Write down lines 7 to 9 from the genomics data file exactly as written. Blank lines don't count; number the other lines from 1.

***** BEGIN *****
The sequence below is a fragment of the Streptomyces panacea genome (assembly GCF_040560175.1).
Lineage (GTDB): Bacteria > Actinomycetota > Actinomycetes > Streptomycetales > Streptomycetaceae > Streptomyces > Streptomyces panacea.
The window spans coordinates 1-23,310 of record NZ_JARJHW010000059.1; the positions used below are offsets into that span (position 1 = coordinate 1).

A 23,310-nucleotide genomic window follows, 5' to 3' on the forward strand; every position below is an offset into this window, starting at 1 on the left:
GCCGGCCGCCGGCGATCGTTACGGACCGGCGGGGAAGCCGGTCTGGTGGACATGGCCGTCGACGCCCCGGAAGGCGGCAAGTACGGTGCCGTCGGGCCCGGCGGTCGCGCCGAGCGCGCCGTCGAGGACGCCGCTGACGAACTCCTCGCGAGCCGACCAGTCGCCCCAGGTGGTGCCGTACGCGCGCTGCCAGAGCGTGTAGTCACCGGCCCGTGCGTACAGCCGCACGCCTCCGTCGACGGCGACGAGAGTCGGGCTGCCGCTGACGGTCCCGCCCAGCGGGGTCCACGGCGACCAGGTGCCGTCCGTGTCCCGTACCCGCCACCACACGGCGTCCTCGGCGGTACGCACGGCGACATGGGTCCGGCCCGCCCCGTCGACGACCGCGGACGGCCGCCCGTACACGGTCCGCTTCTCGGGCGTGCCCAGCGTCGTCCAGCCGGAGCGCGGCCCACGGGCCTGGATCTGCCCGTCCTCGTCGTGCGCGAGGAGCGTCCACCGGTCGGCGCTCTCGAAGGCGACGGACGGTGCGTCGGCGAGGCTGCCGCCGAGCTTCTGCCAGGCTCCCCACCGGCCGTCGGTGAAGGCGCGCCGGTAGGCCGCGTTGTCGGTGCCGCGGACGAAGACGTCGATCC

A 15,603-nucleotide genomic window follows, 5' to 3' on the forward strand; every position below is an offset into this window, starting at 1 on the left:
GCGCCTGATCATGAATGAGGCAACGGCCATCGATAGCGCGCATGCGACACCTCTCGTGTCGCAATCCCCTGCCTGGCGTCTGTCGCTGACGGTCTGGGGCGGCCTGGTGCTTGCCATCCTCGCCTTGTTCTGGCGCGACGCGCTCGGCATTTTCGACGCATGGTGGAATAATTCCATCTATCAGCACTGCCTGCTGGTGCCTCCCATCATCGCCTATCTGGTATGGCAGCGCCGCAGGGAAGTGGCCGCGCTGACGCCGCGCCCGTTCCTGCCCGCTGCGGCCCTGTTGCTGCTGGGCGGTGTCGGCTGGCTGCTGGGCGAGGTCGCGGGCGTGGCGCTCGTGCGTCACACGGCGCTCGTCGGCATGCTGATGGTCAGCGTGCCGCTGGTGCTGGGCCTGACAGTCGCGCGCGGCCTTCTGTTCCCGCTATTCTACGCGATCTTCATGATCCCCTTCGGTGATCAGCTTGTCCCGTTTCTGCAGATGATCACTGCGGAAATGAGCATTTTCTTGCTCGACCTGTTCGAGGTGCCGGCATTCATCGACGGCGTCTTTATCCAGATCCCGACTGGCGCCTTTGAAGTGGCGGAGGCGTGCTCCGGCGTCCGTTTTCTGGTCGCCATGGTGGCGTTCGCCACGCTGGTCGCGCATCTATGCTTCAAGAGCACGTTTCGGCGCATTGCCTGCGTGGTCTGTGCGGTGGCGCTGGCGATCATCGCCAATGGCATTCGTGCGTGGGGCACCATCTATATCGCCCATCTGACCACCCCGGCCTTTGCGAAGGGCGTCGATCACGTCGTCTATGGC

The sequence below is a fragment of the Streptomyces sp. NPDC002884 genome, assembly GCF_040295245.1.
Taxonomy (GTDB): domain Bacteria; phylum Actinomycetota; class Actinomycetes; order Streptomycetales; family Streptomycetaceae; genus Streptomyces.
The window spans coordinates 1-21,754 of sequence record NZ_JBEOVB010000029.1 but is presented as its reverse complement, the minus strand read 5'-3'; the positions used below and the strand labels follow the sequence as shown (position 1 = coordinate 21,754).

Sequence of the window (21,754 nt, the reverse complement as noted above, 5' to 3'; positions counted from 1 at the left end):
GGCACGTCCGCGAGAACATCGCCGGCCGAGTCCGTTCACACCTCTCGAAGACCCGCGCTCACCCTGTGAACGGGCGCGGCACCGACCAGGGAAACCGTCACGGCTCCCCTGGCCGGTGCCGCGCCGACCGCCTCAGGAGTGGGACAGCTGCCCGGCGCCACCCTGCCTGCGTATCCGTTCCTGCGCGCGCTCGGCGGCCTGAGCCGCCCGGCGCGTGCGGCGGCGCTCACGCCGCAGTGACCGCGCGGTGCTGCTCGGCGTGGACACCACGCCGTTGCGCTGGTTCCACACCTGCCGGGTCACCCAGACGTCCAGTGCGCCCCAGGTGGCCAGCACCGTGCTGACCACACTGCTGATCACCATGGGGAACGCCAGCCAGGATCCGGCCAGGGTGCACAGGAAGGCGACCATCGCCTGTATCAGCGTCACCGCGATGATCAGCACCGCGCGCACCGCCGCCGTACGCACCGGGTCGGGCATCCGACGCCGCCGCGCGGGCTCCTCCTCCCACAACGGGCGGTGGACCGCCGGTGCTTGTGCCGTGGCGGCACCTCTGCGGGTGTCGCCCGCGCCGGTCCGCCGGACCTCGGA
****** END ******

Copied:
GCGCCTGATCATGAATGAGGCAACGGCCATCGATAGCGCGCATGCGACACCTCTCGTGTCGCAATCCCCTGCCTGGCGTCTGTCGCTGACGGTCTGGGGCGGCCTGGTGCTTGCCATCCTCGCCTTGTTCTGGCGCGACGCGCTCGGCATTTTCGACGCATGGTGGAATAATTCCATCTATCAGCACTGCCTGCTGGTGCCTCCCATCATCGCCTATCTGGTATGGCAGCGCCGCAGGGAAGTGGCCGCGCTGACGCCGCGCCCGTTCCTGCCCGCTGCGGCCCTGTTGCTGCTGGGCGGTGTCGGCTGGCTGCTGGGCGAGGTCGCGGGCGTGGCGCTCGTGCGTCACACGGCGCTCGTCGGCATGCTGATGGTCAGCGTGCCGCTGGTGCTGGGCCTGACAGTCGCGCGCGGCCTTCTGTTCCCGCTATTCTACGCGATCTTCATGATCCCCTTCGGTGATCAGCTTGTCCCGTTTCTGCAGATGATCACTGCGGAAATGAGCATTTTCTTGCTCGACCTGTTCGAGGTGCCGGCATTCATCGACGGCGTCTTTATCCAGATCCCGACTGGCGCCTTTGAAGTGGCGGAGGCGTGCTCCGGCGTCCGTTTTCTGGTCGCCATGGTGGCGTTCGCCACGCTGGTCGCGCATCTATGCTTCAAGAGCACGTTTCGGCGCATTGCCTGCGTGGTCTGTGCGGTGGCGCTGGCGATCATCGCCAATGGCATTCGTGCGTGGGGCACCATCTATATCGCCCATCTGACCACCCCGGCCTTTGCGAAGGGCGTCGATCACGTCGTCTATGGC

The sequence below is a fragment of the Streptomyces sp. NPDC002884 genome, assembly GCF_040295245.1.
Taxonomy (GTDB): domain Bacteria; phylum Actinomycetota; class Actinomycetes; order Streptomycetales; family Streptomycetaceae; genus Streptomyces.